University of Iowa News Release
March 5, 2004
Top CDC Flu Expert To Discuss Influenza, Pandemic Threat March 11
Although the flu season in the United States appears to be waning, the threat of a global influenza pandemic may be brewing, public health experts recently warned at the International Conference on Emerging Infectious Diseases in Atlanta. Keiji Fukuda, M.D., chief of influenza epidemiology at the Centers for Disease Control and Prevention, said at the conference that the avian influenza outbreak currently spreading across Asia "represents the most serious pandemic threat since 1968."
Fukuda will speak on the University of Iowa campus Thursday, March 11. He will examine the current outbreak of influenza A (H5N1) among poultry (commonly called bird flu or avian influenza) in Asia, and review seasonal influenza activity in the United States and questions about the adequacy and effectiveness of this year's vaccine. He also will discuss the possibility of the next influenza pandemic.
The presentation, to be held from noon to 1 p.m. in Room 22 of the Nursing Building on the UI campus, is free and open to the public. It also will be broadcast live over the Iowa Communications Network (ICN) and via streaming video on the Web.
Fukuda is the epidemiology section chief, influenza branch, of the division of viral and rickettsial diseases with the National Center for Infectious Diseases of CDC. He is a captain in the U.S. Public Health Service, Commissioned Corps, and is a frequent consultant to the World Health Organization (WHO). In 1997, he was the lead CDC investigator of the H5N1 outbreaks in Hong Kong. In 2003, Fukuda traveled to China to assist the WHO with control of the SARS epidemic in Shanghai and Beijing, and to investigate the first human cases of influenza A (H5N1) since 1997. This year he was in Vietnam investigating H5N1 during part of January and February.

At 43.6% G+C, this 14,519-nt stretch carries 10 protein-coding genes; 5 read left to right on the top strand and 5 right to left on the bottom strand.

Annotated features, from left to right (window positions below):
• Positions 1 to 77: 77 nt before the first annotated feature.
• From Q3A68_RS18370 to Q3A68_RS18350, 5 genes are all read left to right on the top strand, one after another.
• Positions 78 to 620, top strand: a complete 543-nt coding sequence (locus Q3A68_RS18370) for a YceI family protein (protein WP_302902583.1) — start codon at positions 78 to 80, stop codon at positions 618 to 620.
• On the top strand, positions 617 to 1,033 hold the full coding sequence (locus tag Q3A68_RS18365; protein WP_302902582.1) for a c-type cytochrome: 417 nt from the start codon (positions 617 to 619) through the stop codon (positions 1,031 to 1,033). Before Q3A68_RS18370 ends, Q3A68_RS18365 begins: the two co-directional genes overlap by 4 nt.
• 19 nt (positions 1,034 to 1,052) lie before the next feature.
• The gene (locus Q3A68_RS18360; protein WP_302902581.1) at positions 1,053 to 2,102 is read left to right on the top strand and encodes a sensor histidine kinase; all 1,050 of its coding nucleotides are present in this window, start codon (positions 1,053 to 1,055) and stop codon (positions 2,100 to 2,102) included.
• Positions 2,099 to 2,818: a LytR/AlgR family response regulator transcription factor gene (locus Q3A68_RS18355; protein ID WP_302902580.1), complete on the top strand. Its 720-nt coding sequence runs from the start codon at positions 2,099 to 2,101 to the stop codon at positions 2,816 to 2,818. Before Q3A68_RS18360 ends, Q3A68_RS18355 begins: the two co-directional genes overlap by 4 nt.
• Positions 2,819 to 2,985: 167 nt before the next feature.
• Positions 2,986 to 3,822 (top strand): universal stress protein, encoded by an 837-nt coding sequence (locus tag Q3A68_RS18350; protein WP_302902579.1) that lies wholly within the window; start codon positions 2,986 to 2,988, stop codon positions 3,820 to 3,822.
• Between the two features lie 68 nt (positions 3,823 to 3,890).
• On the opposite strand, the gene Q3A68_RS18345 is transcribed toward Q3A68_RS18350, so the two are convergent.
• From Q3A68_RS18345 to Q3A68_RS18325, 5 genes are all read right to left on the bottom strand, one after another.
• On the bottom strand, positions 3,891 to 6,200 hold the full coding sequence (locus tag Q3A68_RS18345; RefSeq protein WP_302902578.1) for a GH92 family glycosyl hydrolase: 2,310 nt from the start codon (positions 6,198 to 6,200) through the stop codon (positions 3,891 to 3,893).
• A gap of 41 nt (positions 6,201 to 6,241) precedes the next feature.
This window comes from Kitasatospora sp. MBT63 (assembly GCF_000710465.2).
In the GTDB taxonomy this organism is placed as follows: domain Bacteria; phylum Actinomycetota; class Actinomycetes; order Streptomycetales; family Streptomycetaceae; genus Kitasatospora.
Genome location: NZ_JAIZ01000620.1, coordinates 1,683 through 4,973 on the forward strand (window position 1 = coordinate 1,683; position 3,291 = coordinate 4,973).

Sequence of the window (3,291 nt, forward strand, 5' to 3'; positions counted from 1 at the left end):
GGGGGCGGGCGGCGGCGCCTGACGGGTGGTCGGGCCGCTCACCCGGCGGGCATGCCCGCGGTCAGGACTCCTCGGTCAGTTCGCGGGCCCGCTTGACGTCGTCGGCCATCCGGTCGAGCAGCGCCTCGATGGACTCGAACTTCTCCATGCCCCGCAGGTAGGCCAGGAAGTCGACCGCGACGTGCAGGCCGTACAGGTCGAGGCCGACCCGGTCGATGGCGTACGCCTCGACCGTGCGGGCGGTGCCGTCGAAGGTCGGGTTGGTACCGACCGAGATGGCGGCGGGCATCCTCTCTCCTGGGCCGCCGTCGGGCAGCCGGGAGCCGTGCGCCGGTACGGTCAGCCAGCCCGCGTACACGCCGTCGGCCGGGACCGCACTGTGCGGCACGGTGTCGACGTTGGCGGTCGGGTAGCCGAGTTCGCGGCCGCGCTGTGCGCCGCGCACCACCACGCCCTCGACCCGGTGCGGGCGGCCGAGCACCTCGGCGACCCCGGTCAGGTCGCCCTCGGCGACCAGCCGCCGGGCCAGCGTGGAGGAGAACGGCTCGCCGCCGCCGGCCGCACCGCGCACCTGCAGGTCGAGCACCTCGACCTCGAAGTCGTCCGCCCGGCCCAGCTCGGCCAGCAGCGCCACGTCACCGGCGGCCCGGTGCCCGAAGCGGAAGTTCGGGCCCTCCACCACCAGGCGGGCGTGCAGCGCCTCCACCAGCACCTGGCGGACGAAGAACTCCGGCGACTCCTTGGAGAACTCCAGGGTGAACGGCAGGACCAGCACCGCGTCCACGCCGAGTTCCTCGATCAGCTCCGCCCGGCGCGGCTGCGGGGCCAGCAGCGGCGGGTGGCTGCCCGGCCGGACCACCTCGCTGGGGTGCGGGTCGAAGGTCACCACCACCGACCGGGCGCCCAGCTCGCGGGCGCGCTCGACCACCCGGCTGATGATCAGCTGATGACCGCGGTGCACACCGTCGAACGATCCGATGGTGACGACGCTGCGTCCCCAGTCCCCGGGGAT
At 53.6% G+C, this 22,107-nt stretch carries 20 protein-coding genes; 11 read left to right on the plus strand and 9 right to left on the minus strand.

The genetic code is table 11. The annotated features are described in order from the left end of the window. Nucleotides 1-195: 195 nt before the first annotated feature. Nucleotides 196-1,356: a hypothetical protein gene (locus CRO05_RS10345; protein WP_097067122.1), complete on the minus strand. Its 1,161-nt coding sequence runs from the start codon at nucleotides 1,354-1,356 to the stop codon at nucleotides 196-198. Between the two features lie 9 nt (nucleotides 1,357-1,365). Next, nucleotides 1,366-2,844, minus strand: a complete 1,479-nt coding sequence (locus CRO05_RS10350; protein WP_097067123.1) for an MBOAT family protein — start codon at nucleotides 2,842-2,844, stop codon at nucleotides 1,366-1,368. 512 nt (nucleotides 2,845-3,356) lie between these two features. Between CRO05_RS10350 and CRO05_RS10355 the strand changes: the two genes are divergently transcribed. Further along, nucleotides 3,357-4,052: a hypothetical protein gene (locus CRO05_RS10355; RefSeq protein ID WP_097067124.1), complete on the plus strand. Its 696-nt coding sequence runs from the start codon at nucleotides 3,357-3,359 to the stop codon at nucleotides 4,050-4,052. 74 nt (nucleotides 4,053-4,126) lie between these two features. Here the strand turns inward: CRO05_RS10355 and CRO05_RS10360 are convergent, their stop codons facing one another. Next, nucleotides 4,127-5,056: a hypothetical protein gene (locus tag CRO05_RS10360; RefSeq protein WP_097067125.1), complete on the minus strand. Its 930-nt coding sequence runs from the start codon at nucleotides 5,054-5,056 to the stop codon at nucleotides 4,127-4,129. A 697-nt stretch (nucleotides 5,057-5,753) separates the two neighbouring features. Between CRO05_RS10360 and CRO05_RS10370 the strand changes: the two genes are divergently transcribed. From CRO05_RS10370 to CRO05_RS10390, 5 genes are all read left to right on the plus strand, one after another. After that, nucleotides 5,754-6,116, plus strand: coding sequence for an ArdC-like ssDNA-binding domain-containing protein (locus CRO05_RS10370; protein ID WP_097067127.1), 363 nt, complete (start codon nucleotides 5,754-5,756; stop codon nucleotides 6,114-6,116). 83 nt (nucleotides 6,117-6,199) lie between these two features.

The program is part of the spring 2004 Grand Rounds series sponsored by the Iowa Center for Public Health Preparedness (ICPHP). Advanced registration is requested and may be completed online at http://www.public-health.uiowa.edu/icphp/. Links to the live Web broadcast, as well as archives of past presentations, are available on the center's site.
The presentation is sponsored by the Iowa Center for Public Health Preparedness, based in the UI College of Public Health, and the Iowa Association of Local Public Health Agencies. The ICPHP is funded by a grant from the Centers for Disease Control and Prevention through a cooperative agreement with the Association of Schools of Public Health.
For more information about the Grand Rounds series, contact Angela Harding, program assistant in the Center for Public Health Preparedness, at 319-335-8451 or email@example.com.
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